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Beginning college has frustrations and comedy
FlushingCaps7 March 2014
Warning: Spoilers
The First Day focused mostly on John-Boy's first day at college, which was full of frustration for him, only partly due to his own blunder. For viewers, there were several humorous scenes and there were no fears of any disaster or death to darken this lively episode.

We begin with everyone in the family at breakfast, somewhat excited for John-Boy on his new adventure, commuting to Boatwright University in Westham. On a previous episode, it was stated that his commute would be 28 miles. Now there is no Boatwright, but it just happens that the distance essentially matches that of the real life Hamner home to the Charlottesville campus of the University of Virginia.

There is a Westham, Virginia, but it is 74 miles from Schuyler, according to Mapquest, which doesn't fit the location on the show. They would have been wiser to make it a fictional town, such as Weston, which is what I thought they were saying when I saw this episode. "The Runaway" a few shows later, spells out the location of the university.

Whether they ever went to college or not, anyone who ever began a year in a new school where they knew nobody can easily emphasize with John-Boy's situation. For that matter, beginning a new job is somewhat similar.

Before arriving at the campus, John-Boy is flagged down by a pennant-waving Boatwright freshman coed named Polly Thompson, who missed her ride, is pretty, and talks a mile a minute, who is thrilled to have him stop to take her to school.

As they arrive, John-Boy pulls into a parking space on a street, not noticing a partially obscured sign stating that that street was reserved for faculty parking. John-Boy and Polly part, temporarily, and he immediately encounters a fellow frosh named Mike West, who is full of advice to John-Boy about how to succeed at college, particularly the social life, by concealing everything he can about himself and trying to blend in with the others.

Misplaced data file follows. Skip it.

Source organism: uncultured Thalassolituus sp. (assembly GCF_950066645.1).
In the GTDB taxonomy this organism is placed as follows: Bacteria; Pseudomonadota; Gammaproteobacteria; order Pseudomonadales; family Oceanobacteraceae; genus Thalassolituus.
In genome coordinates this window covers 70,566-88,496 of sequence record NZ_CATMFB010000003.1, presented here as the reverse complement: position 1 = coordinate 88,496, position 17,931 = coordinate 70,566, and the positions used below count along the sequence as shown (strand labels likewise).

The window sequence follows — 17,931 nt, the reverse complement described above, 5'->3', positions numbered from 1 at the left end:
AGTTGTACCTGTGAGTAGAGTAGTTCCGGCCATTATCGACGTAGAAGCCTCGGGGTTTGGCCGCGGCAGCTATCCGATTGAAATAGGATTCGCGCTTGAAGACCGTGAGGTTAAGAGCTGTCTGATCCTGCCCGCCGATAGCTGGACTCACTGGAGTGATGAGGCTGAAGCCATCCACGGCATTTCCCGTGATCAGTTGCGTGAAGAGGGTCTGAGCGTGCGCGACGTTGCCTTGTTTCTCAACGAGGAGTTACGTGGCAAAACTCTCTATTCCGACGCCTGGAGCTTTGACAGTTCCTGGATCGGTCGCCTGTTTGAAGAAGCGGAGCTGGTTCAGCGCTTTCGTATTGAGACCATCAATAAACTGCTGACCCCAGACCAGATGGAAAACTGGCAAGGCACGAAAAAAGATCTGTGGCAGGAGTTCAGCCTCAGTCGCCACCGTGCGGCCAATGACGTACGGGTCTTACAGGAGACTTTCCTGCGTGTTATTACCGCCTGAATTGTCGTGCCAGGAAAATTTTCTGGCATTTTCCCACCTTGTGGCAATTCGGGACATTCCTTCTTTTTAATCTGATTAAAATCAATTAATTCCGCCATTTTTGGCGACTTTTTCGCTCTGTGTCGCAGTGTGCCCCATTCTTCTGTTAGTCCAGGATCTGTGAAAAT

A small group of sophomores "welcomes" John-Boy to campus, and promptly hazes him with things like telling him he needs to wear his freshman beanie and call all upper class men "Sir." Before the day is over, he will have several encounters with a certain professor, including one where John-Boy is the butt of a joke, and all of which make the professor think John-Boy has dedicated his first day "to making an impression on him." He also gets into a pickle by forgetting at home one of the forms he needs to be properly registered. The penalty if he brings it a day late is a $5 fine, so he spends 15¢ to phone Ike and get him to get John Sr. to deliver the needed paper.

Meanwhile, Jason, now a senior, is trying to fill John-Boy's shoes, but he mostly irritates all of his siblings by not being himself. In what might have been her cleverest psychological ploy in her role, Miss Hunter helps Jason without doing it in a way as to make him feel embarrassed.

I couldn't help but flashback to my experiences as the new kid in school—which were five, not counting kindergarten. I may have never had anything happen similar to John-Boy's adventure, but I could definitely feel excited for him, as he started his new school.

The one earlier review points out that Polly and the professor did not return, which I agree was a big mistake. They could easily have helped in some other episodes as we followed John-Boy at Boatwright. I think this is about as enjoyable an episode as any in the entire series, and it easily deserves the highest rating I can give it—an easy 10.